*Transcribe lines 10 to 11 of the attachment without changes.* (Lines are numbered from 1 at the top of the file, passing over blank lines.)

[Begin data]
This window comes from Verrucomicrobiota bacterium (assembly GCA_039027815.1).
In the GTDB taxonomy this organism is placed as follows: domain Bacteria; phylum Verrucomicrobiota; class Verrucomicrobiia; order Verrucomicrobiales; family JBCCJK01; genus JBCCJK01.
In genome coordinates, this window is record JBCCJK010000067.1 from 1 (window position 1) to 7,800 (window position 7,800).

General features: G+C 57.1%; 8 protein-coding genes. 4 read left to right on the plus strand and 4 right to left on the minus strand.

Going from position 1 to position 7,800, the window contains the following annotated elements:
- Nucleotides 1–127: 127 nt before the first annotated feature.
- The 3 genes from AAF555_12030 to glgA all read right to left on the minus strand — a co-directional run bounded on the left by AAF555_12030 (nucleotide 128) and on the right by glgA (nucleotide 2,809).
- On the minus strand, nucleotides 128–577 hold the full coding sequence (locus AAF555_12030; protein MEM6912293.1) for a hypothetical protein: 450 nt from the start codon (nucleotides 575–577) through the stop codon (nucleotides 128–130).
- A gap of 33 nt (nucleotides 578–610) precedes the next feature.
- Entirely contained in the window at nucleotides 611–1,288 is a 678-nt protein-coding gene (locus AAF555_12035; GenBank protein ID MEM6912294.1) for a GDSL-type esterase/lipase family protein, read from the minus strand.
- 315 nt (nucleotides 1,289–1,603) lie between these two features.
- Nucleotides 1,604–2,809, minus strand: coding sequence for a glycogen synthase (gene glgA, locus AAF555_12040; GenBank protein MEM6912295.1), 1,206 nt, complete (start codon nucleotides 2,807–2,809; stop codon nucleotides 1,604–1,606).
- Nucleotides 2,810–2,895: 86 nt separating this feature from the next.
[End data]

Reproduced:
- Entirely contained in the window at nucleotides 611–1,288 is a 678-nt protein-coding gene (locus AAF555_12035; GenBank protein ID MEM6912294.1) for a GDSL-type esterase/lipase family protein, read from the minus strand.
- 315 nt (nucleotides 1,289–1,603) lie between these two features.